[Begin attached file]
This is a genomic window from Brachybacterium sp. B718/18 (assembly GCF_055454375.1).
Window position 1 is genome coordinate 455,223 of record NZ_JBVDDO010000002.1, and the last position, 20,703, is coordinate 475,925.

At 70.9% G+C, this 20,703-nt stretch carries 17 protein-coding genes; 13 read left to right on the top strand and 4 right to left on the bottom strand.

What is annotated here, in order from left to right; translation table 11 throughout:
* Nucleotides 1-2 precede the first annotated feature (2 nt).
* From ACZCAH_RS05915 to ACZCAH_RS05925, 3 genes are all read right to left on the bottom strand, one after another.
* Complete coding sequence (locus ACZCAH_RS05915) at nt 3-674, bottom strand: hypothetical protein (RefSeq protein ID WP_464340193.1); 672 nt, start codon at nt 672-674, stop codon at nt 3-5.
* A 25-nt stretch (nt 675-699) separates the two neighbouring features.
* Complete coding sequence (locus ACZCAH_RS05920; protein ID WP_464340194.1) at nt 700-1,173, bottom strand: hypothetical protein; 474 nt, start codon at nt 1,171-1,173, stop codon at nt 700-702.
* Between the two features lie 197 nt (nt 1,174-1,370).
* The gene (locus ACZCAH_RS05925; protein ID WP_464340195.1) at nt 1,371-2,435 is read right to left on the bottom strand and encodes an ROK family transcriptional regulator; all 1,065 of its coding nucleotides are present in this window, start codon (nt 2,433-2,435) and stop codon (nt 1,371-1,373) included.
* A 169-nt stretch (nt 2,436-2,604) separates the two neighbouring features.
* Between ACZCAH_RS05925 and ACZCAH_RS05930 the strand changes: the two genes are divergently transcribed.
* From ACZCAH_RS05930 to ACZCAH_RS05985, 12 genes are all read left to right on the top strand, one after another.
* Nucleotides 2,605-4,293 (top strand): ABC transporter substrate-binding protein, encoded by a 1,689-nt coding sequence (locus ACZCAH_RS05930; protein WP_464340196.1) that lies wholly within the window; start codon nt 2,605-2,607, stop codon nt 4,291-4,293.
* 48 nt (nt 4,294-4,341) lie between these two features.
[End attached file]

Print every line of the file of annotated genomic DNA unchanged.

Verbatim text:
This is a genomic window from Brachybacterium sp. B718/18 (assembly GCF_055454375.1).
Window position 1 is genome coordinate 455,223 of record NZ_JBVDDO010000002.1, and the last position, 20,703, is coordinate 475,925.

At 70.9% G+C, this 20,703-nt stretch carries 17 protein-coding genes; 13 read left to right on the top strand and 4 right to left on the bottom strand.

What is annotated here, in order from left to right; translation table 11 throughout:
* Nucleotides 1-2 precede the first annotated feature (2 nt).
* From ACZCAH_RS05915 to ACZCAH_RS05925, 3 genes are all read right to left on the bottom strand, one after another.
* Complete coding sequence (locus ACZCAH_RS05915) at nt 3-674, bottom strand: hypothetical protein (RefSeq protein ID WP_464340193.1); 672 nt, start codon at nt 672-674, stop codon at nt 3-5.
* A 25-nt stretch (nt 675-699) separates the two neighbouring features.
* Complete coding sequence (locus ACZCAH_RS05920; protein ID WP_464340194.1) at nt 700-1,173, bottom strand: hypothetical protein; 474 nt, start codon at nt 1,171-1,173, stop codon at nt 700-702.
* Between the two features lie 197 nt (nt 1,174-1,370).
* The gene (locus ACZCAH_RS05925; protein ID WP_464340195.1) at nt 1,371-2,435 is read right to left on the bottom strand and encodes an ROK family transcriptional regulator; all 1,065 of its coding nucleotides are present in this window, start codon (nt 2,433-2,435) and stop codon (nt 1,371-1,373) included.
* A 169-nt stretch (nt 2,436-2,604) separates the two neighbouring features.
* Between ACZCAH_RS05925 and ACZCAH_RS05930 the strand changes: the two genes are divergently transcribed.
* From ACZCAH_RS05930 to ACZCAH_RS05985, 12 genes are all read left to right on the top strand, one after another.
* Nucleotides 2,605-4,293 (top strand): ABC transporter substrate-binding protein, encoded by a 1,689-nt coding sequence (locus ACZCAH_RS05930; protein WP_464340196.1) that lies wholly within the window; start codon nt 2,605-2,607, stop codon nt 4,291-4,293.
* 48 nt (nt 4,294-4,341) lie between these two features.